The “BHB salt” is simply a compound that consists of sodium (Na+), potassium (K+), and the ketone body β-hydroxybutyrate.  In supplements like Pruvit’s Keto OS  these individual components are being held together by ionic bonds; however, when you consume the product, it is absorbed into the blood where it dissociates into free Na+, K+, and BHB since it is a water-based solution.  Thus, consuming the product directly and immediately puts more ketones into your blood.
It is important to define what it means to be “in ketosis”. If being “in ketosis” means having ketones in your blood, then of course ketone supplements get you into ketosis. But that is different from being in an endogenous ketogenic, fat-burning state as a result of following a ketogenic diet. Getting this distinction right will go a long way towards stopping ketone salts companies from using misleading marketing about the issue. We need to reach a consensus about what being “in ketosis” means and then force companies to use that definition.
As repeated KE consumption would be required to maintain nutritional ketosis, we investigated the kinetics of drinks in series and of continuous intra-gastric infusion. During starvation, the accumulation of ketones (>4 mM) reportedly inhibited ketone clearance from the blood, however the underlying mechanism is unknown (Hall et al., 1984; Wastney et al., 1984; Balasse and Fery, 1989). In Study 3, βHB uptake and elimination were identical for the second and third KE drinks, suggesting that βHB may have reached a pseudo-steady state should further identical boluses have been given at similar intervals. Furthermore, when the KE was given at a constant rate via a NG tube, blood ketone concentrations remained ~3 mM. Therefore, repeated KE drinks effectively maintain ketosis at the intervals and doses studied here.
Although decreases in FFA, TG and glucose occurred, there were no significant differences between the KE and KS drinks or with intake amount. Ingestion of ketone drinks significantly decreased overall mean plasma FFA from 0.7 to 0.4 mM, TG from 1.1 to 0.9 mM and glucose from 5.7 to 4.8 mM after 1 h (all p < 0.05). Concentrations were the same as at baseline by 4 h, with FFA at 0.6 mM, TG at 0.9 mM and glucose 5.1 mM (Figures 2A–C). There was a rise in insulin concentrations 30 min following all drinks, probably due to the small amount of carbohydrate in the sweetener (Figure ​(Figure2D2D).

Halitosis (bad breath) – If you’re on a ketogenic diet you are probably aware that as the body starts to metabolize fat, ketones can cause poor breath. There is very little one can do about this, it’s just the nature of the beast. Unfortunately, this can also arise when using exogenous ketones, but it’s not as lasting as when on a ketogenic diet. Chewing gum or mints is about the best option if it becomes a noticeable issue. This maybe caused by over consumption of the ketone supplement, tailoring the quantity consumed may prevent excess BHB being converted to acetone, which is likely excreted by the lungs.
At day 29 of the study, animals were euthanized and brain, lungs, liver, kidneys, spleen and heart were harvested and weighed. Organ weights were normalized to body weight. Ketone supplementation did not significantly change brain, lung, kidney, or heart weights compared to controls (Fig. 5a, b, d, f). MCT supplemented animals had significantly larger livers compared to their body weight (p < 0.05) (Fig. 5c). Ketone supplements BMS + MCT, MCT and BD caused a significant reduction in spleen size (BMS + MCT p < 0.05, MCT p < 0.001, BD p < 0.05) (Fig. 5e). Rats administered KE gained significantly less weight over the entire study compared to controls. BMS + MCT, BMS, and BD supplemented rats gained significantly less weight than controls during weeks 2 – 4, and MCT animals gained less weight than controls at weeks 3 – 4 (Fig. 6). Increased gastric motility (increased bowel evacuation and changes to fecal consistency) was visually observed in rats supplemented with 10 g/kg MCT, most notably at the 8 and 12-h time points. All animals remained in healthy weight range for their age even though the rate of weight gain changed with ketone supplementation [53–54]. Food intake was not measured in this study. However, there was not a significant change in basal blood glucose or basal blood ketone levels over the 4 week study in any of the rats supplemented with ketones (Fig. 7).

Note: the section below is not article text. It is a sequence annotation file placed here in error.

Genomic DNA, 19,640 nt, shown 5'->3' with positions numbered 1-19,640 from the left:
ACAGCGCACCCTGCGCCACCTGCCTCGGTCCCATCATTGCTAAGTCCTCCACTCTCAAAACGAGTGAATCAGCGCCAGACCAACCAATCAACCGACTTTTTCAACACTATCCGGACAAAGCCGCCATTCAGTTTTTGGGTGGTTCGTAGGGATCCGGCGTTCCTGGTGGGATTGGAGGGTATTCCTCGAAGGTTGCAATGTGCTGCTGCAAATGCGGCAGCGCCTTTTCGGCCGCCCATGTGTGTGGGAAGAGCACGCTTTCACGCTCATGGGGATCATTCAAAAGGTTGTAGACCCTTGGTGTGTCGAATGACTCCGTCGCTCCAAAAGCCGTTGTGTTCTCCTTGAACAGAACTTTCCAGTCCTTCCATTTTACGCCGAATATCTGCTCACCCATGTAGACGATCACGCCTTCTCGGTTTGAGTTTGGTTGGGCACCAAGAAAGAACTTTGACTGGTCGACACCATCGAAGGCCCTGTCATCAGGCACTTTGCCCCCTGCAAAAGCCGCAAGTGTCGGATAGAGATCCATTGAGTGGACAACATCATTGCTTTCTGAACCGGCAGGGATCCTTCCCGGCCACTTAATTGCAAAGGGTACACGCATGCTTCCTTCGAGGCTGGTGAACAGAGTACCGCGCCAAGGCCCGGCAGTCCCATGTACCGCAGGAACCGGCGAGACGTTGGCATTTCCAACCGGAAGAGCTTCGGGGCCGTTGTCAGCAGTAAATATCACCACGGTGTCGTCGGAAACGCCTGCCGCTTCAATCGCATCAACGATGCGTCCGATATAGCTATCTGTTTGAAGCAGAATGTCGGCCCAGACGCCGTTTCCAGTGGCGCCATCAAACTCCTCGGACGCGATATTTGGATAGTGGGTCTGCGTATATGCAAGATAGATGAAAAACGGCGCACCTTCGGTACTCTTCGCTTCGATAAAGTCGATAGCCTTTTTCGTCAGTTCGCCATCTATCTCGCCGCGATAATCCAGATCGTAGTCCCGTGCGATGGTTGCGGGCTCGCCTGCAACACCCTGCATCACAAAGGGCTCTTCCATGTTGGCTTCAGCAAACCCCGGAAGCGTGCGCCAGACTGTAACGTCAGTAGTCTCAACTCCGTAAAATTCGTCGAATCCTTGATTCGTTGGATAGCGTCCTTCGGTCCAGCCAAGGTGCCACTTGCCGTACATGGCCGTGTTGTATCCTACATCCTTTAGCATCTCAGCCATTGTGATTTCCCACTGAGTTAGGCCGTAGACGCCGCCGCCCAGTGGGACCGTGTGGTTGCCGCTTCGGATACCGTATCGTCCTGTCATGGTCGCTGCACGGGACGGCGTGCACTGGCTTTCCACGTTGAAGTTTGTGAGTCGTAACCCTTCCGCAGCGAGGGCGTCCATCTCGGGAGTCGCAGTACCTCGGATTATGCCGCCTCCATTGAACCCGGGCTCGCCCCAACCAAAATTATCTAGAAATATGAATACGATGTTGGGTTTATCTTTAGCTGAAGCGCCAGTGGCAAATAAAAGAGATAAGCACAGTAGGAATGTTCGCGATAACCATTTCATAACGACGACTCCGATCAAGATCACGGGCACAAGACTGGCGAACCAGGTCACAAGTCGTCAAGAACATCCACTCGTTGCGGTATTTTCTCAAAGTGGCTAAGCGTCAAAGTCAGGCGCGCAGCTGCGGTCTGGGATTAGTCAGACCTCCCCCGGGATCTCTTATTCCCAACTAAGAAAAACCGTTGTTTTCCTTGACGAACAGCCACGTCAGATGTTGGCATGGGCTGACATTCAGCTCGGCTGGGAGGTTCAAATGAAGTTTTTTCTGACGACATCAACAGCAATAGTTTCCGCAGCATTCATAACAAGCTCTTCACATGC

Exogenous ketones (also known as ketone supplements) and well-formulated ketogenic diets share at least one thing in common. They both result in increased circulating concentrations of beta-hydroxybutyrate (BOHB), but ultimately are associated with very different patterns of ketosis, as well as differing metabolic and physiologic outcomes. In short, they should not be assumed to have equivalent effects simply because they achieve similar BOHB blood levels. Having said that, there are many reasons we should continue to study the various forms and potential applications of ketone supplements.
Exogenous ketones are not a shortcut to nutritional ketosis, but they do give your body a break from full-time carb usage. They are a tool you can use to get into ketosis if your lifestyle makes it too difficult to do so without them. And they’re also a good way to get an increased edge for those who are very on top of their nutrition and performance.

If you’re somebody who isn’t already a keto-goer, then you might be wondering why? Why do I need to limit my carbohydrate intake to get my body into a state of ketosis? Simply put, and without getting to technical; you want your body to be in a constant state where fat is the is the primary source of fuel for the body rather than glucose. You see, once you eat carbs, the body will break this down into glucose which it will then use for fuel before tapping into your fat reserves for energy. If you limit the amount of glucose that is in your system by restricting your carbohydrate intake, the body has no choice but to tap into your fat stores for energy. Fats are metabolised in the liver where ketones are then produced for your physical and cognitive needs.


For anyone who wants to get a bit more technical, research by Stubbs and colleagues shows that BHB shuts off lipolysis (fat breakdown). With endogenous ketosis there are many other factors that stimulate lipolysis meaning that a kind of balance is reached and lipolysis stays constant. But with exogenous ketosis those factors stimulating ketosis are not present, so the overall effect of the ingested BHB is to decrease lipolysis.